In this context, the first argument against judicial interference is the ‘specialist’ argument. The claim is that the government is specially empowered to react to sensitive situations. In the UK, for instance, courts have adopted this view, that the government has better expertise in matters related to national security.
The Prevention of Terrorist Act, 2005 authorises the UK government to invoke ‘control orders’ against individuals. Control orders are basically orders imposing severe restrictions on what facilities individuals can use and which places they can access. Suspected persons may be required to wear electronic tags to enable police monitoring and subject to strict home curfew for up to 16 hours a day. Such control orders were under challenge in Secretary of State for Home Department vs AF (2009). Lord Scott held, “…the government has a responsibility for the protection of the lives and well-being of those who live in this country and a duty to promote the enactment of such legislation as it considers necessary for that purpose. It is evident that the government regards the control order provisions contained in the 2005 Act as being necessary for that purpose. The duty of the courts, however, is rather different. It is not, directly at least, a duty to protect the lives of citizens. It is a duty to apply the law.”
This approach is particularly problematic insofar as it attempts to make a strict demarcation between the ‘political’ and the ‘legal.’ The task of constitutional adjudication by courts in the modern liberal state is very much political. This function is merely performed through the language of the law. The constitution is a political document that enlists the existing rights of individuals. All that the courts are bound to do is to vigorously protect them. They are, indeed, participants of the democratic discourse.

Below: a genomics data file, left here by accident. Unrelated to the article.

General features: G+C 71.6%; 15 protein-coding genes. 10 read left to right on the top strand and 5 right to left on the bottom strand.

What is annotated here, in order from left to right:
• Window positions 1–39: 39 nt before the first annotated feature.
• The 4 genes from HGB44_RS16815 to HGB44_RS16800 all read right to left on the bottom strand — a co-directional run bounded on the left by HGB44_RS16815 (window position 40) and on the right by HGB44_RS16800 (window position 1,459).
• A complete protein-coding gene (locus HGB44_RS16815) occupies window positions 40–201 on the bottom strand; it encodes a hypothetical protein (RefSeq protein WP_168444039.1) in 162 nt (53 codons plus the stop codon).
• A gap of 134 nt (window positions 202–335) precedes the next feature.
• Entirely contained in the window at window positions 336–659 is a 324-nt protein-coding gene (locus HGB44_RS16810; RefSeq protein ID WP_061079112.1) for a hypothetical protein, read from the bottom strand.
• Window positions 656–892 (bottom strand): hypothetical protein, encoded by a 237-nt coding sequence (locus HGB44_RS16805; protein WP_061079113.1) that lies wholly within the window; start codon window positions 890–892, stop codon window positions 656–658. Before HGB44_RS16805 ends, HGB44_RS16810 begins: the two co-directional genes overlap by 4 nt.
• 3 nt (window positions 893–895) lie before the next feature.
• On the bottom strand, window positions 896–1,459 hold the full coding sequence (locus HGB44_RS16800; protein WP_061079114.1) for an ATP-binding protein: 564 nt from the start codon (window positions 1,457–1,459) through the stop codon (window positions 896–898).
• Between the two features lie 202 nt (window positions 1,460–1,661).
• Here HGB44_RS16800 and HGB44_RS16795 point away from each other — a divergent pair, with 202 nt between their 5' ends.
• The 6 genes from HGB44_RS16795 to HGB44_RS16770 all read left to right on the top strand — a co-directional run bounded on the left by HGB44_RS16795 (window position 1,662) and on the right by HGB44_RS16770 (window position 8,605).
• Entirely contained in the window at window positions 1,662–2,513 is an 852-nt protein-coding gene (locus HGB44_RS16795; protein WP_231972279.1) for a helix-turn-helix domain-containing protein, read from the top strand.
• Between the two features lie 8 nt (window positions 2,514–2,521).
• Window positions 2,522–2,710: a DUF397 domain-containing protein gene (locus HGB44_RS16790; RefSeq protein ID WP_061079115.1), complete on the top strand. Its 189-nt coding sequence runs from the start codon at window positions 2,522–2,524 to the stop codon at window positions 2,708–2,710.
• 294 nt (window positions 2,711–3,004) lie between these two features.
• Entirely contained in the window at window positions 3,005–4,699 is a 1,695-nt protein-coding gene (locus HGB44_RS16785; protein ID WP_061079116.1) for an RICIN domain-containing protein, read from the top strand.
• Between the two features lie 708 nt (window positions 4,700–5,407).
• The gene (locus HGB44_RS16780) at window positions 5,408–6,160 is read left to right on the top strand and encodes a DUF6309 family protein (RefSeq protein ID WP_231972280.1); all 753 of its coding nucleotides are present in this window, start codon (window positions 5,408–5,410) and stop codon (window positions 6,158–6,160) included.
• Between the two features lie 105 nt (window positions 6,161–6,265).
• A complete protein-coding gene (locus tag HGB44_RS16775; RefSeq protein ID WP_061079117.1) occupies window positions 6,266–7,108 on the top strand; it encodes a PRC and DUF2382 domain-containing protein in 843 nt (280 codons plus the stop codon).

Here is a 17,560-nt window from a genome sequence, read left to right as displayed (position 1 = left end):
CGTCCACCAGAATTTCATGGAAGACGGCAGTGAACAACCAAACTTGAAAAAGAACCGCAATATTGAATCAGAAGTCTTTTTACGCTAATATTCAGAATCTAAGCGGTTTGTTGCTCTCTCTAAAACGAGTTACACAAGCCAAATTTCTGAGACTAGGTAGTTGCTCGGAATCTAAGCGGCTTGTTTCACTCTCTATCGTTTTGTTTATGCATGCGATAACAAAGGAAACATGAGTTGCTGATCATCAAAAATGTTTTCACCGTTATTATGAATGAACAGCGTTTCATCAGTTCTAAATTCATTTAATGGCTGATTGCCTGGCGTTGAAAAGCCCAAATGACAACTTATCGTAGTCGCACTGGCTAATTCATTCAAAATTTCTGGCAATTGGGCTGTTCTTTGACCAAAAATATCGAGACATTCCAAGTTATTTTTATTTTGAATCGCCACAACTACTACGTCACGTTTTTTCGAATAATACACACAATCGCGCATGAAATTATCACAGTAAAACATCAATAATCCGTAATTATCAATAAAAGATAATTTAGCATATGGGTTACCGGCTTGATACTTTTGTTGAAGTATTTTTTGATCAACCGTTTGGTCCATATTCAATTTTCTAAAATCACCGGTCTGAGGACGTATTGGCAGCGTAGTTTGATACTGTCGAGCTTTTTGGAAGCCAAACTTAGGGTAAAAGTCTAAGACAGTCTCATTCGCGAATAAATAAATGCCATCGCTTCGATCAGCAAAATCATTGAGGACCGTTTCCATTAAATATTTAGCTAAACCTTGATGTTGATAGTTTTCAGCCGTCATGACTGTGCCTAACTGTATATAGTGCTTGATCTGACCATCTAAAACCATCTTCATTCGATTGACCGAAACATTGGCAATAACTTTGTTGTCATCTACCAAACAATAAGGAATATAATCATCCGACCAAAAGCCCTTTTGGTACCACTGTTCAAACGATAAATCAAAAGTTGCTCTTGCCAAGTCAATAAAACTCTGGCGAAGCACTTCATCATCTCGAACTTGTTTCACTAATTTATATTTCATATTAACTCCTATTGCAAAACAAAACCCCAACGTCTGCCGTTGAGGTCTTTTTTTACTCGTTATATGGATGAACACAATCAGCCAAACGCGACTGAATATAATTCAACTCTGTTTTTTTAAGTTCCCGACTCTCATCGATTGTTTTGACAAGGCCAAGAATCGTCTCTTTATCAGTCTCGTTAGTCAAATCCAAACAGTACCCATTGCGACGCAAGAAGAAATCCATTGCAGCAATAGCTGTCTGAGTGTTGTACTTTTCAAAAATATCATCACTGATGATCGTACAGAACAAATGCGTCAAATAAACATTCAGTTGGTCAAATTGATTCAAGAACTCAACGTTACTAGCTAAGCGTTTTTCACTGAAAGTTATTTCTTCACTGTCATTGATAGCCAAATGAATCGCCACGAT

The second argument is based on a ‘one vs many’ approach. It states that in case of national security, where the larger public interest is at stake, a compromise in individual rights is acceptable. It is permissible to disfavour an individual if a large number of people benefit from such action. Critical circumstances will necessitate a change in approach to individual rights. A state under emergency threat is a ‘state of exception’, as Girgio Agamben calls it.
However, this argument reduces human rights concerns to a mere number game. It makes the dangerous concession that human rights can be forfeited and that constitutions can be neglected. A ‘state of exception’ must not be a state without law. The state of law, with its variations, is a constant. The change in political circumstances does not warrant overriding superior rights considerations. Aberration from individual rights is not legitimate at any stage. Human rights are universal, pre-existing and non-derogatable.